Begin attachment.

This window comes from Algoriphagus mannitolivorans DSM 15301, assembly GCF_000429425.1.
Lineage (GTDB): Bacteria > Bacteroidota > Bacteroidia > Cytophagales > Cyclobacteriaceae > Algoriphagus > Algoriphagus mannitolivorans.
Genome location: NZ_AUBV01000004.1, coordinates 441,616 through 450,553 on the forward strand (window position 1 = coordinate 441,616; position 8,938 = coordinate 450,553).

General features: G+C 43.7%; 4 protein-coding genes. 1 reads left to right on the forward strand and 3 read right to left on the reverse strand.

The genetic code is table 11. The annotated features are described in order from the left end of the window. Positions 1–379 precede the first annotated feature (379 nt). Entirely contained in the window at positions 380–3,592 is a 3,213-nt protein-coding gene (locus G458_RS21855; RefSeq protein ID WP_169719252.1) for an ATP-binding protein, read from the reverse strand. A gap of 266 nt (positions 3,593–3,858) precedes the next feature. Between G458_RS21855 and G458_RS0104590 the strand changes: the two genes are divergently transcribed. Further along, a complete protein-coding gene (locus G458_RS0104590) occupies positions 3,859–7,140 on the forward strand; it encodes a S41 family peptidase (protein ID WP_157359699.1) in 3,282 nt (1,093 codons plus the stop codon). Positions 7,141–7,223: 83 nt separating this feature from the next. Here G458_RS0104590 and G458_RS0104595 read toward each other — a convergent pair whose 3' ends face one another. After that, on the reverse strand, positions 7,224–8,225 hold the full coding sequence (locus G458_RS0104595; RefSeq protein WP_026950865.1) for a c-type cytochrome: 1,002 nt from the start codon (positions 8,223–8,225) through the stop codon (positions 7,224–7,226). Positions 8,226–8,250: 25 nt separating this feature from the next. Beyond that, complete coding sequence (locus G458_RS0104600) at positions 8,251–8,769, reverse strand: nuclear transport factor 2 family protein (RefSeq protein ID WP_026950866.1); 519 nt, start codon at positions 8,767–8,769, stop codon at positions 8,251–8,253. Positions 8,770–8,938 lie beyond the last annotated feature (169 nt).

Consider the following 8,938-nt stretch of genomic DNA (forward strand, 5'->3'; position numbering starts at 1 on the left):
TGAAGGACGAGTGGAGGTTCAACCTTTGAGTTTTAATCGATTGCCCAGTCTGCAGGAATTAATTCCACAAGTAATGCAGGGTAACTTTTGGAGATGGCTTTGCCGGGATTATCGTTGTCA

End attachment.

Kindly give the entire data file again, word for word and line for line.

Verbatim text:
This window comes from Algoriphagus mannitolivorans DSM 15301, assembly GCF_000429425.1.
Lineage (GTDB): Bacteria > Bacteroidota > Bacteroidia > Cytophagales > Cyclobacteriaceae > Algoriphagus > Algoriphagus mannitolivorans.
Genome location: NZ_AUBV01000004.1, coordinates 441,616 through 450,553 on the forward strand (window position 1 = coordinate 441,616; position 8,938 = coordinate 450,553).

General features: G+C 43.7%; 4 protein-coding genes. 1 reads left to right on the forward strand and 3 read right to left on the reverse strand.

The genetic code is table 11. The annotated features are described in order from the left end of the window. Positions 1–379 precede the first annotated feature (379 nt). Entirely contained in the window at positions 380–3,592 is a 3,213-nt protein-coding gene (locus G458_RS21855; RefSeq protein ID WP_169719252.1) for an ATP-binding protein, read from the reverse strand. A gap of 266 nt (positions 3,593–3,858) precedes the next feature. Between G458_RS21855 and G458_RS0104590 the strand changes: the two genes are divergently transcribed. Further along, a complete protein-coding gene (locus G458_RS0104590) occupies positions 3,859–7,140 on the forward strand; it encodes a S41 family peptidase (protein ID WP_157359699.1) in 3,282 nt (1,093 codons plus the stop codon). Positions 7,141–7,223: 83 nt separating this feature from the next. Here G458_RS0104590 and G458_RS0104595 read toward each other — a convergent pair whose 3' ends face one another. After that, on the reverse strand, positions 7,224–8,225 hold the full coding sequence (locus G458_RS0104595; RefSeq protein WP_026950865.1) for a c-type cytochrome: 1,002 nt from the start codon (positions 8,223–8,225) through the stop codon (positions 7,224–7,226). Positions 8,226–8,250: 25 nt separating this feature from the next. Beyond that, complete coding sequence (locus G458_RS0104600) at positions 8,251–8,769, reverse strand: nuclear transport factor 2 family protein (RefSeq protein ID WP_026950866.1); 519 nt, start codon at positions 8,767–8,769, stop codon at positions 8,251–8,253. Positions 8,770–8,938 lie beyond the last annotated feature (169 nt).

Consider the following 8,938-nt stretch of genomic DNA (forward strand, 5'->3'; position numbering starts at 1 on the left):
TGAAGGACGAGTGGAGGTTCAACCTTTGAGTTTTAATCGATTGCCCAGTCTGCAGGAATTAATTCCACAAGTAATGCAGGGTAACTTTTGGAGATGGCTTTGCCGGGATTATCGTTGTCA